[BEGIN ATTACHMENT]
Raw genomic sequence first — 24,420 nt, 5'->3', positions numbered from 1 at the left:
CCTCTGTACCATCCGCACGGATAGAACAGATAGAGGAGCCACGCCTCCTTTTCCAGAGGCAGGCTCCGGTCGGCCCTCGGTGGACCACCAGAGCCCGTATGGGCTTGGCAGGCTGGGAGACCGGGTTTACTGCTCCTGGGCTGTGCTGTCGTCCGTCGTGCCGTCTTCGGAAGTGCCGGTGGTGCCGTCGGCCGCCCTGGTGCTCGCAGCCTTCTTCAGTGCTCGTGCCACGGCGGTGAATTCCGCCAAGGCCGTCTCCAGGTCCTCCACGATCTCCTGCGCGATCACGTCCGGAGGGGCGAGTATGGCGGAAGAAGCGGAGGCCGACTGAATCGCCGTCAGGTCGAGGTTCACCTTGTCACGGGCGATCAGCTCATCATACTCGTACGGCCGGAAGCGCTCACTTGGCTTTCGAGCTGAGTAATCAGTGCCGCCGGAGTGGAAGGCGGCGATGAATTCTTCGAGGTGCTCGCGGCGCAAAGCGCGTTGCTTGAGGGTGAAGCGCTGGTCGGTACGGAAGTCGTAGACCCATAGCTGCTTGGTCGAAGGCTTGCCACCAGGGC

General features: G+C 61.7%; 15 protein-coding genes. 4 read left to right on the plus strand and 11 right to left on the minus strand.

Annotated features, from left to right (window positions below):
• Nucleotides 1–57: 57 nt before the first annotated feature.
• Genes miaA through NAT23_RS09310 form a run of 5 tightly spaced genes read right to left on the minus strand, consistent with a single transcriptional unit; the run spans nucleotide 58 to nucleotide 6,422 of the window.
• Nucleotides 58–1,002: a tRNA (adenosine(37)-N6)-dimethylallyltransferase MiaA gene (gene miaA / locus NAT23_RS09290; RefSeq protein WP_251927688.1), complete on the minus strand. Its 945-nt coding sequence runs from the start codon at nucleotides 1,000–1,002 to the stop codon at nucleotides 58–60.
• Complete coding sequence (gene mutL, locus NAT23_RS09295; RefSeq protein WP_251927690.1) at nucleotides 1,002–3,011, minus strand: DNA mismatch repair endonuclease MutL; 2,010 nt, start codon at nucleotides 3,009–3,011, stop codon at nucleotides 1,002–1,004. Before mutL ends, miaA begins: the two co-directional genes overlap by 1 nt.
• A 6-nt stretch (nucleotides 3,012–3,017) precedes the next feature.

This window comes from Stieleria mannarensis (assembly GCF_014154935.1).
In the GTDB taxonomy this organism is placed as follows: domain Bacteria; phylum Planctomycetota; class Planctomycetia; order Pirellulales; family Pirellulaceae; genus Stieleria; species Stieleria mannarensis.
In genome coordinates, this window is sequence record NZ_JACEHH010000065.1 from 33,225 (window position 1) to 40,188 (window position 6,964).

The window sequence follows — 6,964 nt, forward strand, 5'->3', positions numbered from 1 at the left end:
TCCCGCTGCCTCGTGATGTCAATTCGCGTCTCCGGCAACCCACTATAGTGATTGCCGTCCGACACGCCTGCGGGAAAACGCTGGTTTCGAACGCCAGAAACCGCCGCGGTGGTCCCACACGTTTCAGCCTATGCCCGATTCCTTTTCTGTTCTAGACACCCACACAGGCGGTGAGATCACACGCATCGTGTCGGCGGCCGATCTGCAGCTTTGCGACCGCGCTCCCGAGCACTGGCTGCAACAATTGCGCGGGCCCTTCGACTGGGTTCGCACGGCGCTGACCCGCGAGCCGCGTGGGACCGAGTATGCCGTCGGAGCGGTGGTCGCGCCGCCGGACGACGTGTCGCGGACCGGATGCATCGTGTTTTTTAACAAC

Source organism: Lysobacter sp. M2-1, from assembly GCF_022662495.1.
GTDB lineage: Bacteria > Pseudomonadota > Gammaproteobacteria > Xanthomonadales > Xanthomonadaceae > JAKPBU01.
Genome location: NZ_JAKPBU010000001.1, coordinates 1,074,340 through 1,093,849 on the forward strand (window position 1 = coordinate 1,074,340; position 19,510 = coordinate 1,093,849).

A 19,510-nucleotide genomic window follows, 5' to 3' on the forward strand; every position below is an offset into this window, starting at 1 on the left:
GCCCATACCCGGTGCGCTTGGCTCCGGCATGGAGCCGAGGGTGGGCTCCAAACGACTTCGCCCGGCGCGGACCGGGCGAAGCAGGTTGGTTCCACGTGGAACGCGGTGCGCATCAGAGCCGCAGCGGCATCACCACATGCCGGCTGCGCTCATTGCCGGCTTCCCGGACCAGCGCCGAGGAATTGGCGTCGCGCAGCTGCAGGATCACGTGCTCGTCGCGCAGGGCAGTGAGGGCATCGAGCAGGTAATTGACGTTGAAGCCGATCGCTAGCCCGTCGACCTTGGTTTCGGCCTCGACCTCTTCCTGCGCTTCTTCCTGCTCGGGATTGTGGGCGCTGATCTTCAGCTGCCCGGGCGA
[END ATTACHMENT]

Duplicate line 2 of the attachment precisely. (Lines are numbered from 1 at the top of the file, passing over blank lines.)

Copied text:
CCTCTGTACCATCCGCACGGATAGAACAGATAGAGGAGCCACGCCTCCTTTTCCAGAGGCAGGCTCCGGTCGGCCCTCGGTGGACCACCAGAGCCCGTATGGGCTTGGCAGGCTGGGAGACCGGGTTTACTGCTCCTGGGCTGTGCTGTCGTCCGTCGTGCCGTCTTCGGAAGTGCCGGTGGTGCCGTCGGCCGCCCTGGTGCTCGCAGCCTTCTTCAGTGCTCGTGCCACGGCGGTGAATTCCGCCAAGGCCGTCTCCAGGTCCTCCACGATCTCCTGCGCGATCACGTCCGGAGGGGCGAGTATGGCGGAAGAAGCGGAGGCCGACTGAATCGCCGTCAGGTCGAGGTTCACCTTGTCACGGGCGATCAGCTCATCATACTCGTACGGCCGGAAGCGCTCACTTGGCTTTCGAGCTGAGTAATCAGTGCCGCCGGAGTGGAAGGCGGCGATGAATTCTTCGAGGTGCTCGCGGCGCAAAGCGCGTTGCTTGAGGGTGAAGCGCTGGTCGGTACGGAAGTCGTAGACCCATAGCTGCTTGGTCGAAGGCTTGCCACCAGGGC